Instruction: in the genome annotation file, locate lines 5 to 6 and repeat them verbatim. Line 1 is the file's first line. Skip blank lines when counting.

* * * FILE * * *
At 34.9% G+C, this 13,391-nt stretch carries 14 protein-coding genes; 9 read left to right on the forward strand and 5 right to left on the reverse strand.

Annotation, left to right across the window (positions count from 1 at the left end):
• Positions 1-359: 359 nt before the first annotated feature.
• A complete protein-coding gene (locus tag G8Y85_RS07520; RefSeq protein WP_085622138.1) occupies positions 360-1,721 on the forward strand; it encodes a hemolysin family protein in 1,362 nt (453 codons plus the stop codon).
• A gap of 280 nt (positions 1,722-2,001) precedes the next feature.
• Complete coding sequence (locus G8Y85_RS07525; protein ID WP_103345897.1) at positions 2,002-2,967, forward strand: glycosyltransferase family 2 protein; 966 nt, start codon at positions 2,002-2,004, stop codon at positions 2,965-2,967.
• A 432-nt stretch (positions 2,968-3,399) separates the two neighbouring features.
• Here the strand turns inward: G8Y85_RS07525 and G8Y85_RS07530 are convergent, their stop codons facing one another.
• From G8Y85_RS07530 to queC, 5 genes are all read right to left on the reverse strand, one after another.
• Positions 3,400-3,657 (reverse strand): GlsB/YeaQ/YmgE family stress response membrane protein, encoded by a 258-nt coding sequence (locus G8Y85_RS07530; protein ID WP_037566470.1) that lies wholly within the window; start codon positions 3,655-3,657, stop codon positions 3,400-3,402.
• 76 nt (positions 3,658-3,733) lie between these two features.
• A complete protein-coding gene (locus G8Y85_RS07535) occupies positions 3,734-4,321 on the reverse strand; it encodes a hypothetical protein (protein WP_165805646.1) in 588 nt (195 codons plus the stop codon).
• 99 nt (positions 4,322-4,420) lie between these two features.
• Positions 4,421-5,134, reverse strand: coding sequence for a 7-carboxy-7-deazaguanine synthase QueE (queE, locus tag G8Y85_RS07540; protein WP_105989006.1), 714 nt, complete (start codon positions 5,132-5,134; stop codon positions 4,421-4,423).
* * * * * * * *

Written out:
• A gap of 280 nt (positions 1,722-2,001) precedes the next feature.
• Complete coding sequence (locus G8Y85_RS07525; protein ID WP_103345897.1) at positions 2,002-2,967, forward strand: glycosyltransferase family 2 protein; 966 nt, start codon at positions 2,002-2,004, stop codon at positions 2,965-2,967.